Can a musician’s prediction of death be considered a will?

Friday October 1 2010

Queen Jane with one of her trophies. Some of her songs seem to point to a premonition about her death. Many other musicians have sung about their own deaths.

Queen Jane with one of her trophies. Some of her songs seem to point to a premonition about her death. Many other musicians have sung about their own deaths. 

By Joyce Nyairo [email protected] and Maina Mutonya [email protected]

One of the greatest rumba songs of 1970 was Maseke ya Meme (the horns of a sheep) by Negro Success. The song was written in Lingala by the group’s lead guitarist, Bavon Siongo (popularly known as Bavon Marie Marie).

Released in March 1970, Maseke ya Meme denounced witchcraft and lamented the torment that bad relatives were visiting on a young family member trying to make an honest living.

Maseke ya Meme was an instant hit. Its subject was familiar to Kinshasa fans.

“I am crying for my life/ I am not tired of the world/ but they want me to go/ I won’t say any more/ I am just waiting for death.”

In the early hours of Wednesday, August 5 1970, Bavon Marie Marie died in a car crash on Avenue Kasavubu in Kinshasa. Writer Gary Stewart says that with this tragedy, Bavon’s lyrics “elevated him to the rank of a prophet.”

Aside from the popularity of Maseke ya Meme, Bavon had another distinction — he was the younger brother of the great Franco Luambo Makiadi leader of TPOK Jazz. But Franco did not welcome his younger brother’s interest in music.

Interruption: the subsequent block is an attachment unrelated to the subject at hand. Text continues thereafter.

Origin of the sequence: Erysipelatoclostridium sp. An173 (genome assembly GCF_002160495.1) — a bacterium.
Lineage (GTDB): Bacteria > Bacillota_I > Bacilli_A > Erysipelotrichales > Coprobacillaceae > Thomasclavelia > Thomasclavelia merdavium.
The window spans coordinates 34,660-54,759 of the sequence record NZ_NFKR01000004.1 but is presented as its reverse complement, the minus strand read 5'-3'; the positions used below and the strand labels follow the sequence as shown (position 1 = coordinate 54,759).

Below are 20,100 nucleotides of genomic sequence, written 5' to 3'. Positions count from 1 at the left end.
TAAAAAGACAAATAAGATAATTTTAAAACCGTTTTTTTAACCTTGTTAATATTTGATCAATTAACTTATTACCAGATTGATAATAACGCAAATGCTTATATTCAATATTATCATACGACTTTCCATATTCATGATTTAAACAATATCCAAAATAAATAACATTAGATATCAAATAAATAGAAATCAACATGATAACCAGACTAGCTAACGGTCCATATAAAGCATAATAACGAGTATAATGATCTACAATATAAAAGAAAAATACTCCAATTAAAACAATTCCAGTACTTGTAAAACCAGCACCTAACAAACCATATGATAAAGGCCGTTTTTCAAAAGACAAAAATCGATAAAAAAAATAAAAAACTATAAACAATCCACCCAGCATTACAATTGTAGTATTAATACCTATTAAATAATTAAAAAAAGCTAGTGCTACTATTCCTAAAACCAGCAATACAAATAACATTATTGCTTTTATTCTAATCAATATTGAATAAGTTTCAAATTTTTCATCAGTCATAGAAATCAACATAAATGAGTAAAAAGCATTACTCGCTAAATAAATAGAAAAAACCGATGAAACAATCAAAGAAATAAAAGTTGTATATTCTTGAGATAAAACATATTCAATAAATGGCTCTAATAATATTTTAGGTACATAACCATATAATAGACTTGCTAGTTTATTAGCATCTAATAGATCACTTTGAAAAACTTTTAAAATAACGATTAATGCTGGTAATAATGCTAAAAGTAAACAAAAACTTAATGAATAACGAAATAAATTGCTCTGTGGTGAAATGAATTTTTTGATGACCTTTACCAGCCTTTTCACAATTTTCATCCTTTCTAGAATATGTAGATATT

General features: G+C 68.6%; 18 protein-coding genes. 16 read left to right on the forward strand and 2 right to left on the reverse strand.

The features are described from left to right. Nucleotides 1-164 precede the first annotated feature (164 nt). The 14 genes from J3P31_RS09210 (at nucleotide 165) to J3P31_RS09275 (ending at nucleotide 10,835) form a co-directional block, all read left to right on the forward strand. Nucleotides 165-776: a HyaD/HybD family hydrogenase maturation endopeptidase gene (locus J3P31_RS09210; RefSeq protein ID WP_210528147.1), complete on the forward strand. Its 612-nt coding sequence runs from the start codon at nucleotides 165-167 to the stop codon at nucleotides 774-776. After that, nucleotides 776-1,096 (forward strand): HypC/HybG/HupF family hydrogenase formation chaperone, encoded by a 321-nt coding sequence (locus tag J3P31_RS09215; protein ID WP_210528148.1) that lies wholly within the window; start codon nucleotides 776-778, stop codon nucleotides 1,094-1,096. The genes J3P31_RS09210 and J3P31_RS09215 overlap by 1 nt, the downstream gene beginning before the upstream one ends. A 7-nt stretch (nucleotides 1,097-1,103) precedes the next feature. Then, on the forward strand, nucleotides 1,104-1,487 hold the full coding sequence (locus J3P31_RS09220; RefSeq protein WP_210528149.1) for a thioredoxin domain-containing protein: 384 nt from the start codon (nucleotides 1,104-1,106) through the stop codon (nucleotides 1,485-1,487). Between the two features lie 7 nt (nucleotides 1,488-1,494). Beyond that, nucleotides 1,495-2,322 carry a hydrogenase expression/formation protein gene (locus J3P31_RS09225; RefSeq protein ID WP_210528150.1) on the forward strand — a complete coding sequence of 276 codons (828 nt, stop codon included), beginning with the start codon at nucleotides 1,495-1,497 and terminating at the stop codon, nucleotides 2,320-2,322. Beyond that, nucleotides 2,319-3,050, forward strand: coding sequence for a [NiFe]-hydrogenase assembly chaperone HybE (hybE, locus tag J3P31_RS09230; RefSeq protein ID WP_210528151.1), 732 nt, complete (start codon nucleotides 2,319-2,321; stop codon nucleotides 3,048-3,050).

In the wake of the shocking and sudden death of the 26-year-old Bavon, the long-running tensions between him and his brother Franco were imposed on the interpretation of Maseke ya Meme. People said that Franco’s envy led him to bewitch his younger brother.

In the book Congo Colossus, Franco’s biographer, Graeme Ewens, actually says that the accident happened moments after a heated disagreement between the two brothers. Bavon had accused Franco of sleeping with his girlfriend, Lucy.

In The Death of the Author, the literary critic Roland Barthes argues that the meaning of a text must never be limited to the interpretation that is given by the author of that text.

We can also use critic Julia Kristeva’s argument that one can build up a biography of a musician based on the lyrics of his/her songs.

In such circumstances, we can infer many clues and, perhaps, even some premonition in the songs of the recently departed Kikuyu musician, Queen Jane.

In Uyu ni Wakwa (this one is mine), Queen Jane tells off all those who are challenging her marriage saying she will stay with her choice of true love.

But these Queen Jane songs are not, strictly speaking dirges. The dirge is a lament, a sad song usually reserved for a funeral.

But is it possible for a musician to use a song as his or her own last will and testament?

In Kenya, Section 8 and 9 of the current Law of Succession Act (Chapter 160) allow for a will to be made either orally or in writing.

If the law allows for verbal wills, should recorded popular music also be interpreted as a valid way for musicians to express their premonitions and final intentions?

The matter of whether a dirge, or indeed, any lyrical reference to death and departure can be used as a vocalist’s or songwriter’s final testament is complex for there would have to be a very explicit statement affirming that the lyrics are indeed the artist’s final wishes.

So in Siku Nikifa (On the day I die) by Necessary Noize do we conclude that Wyre’s work and property has been bequeathed to his brother?

We should also take note of the times when it is difficult for families and fans to adhere to lyrical instructions. A good case in point is the part in Siku ni Kifa where Nazizi says to her fans: “siku nikifa… the fans, DJs musilie vuta kaya” (don’t cry just smoke kaya)!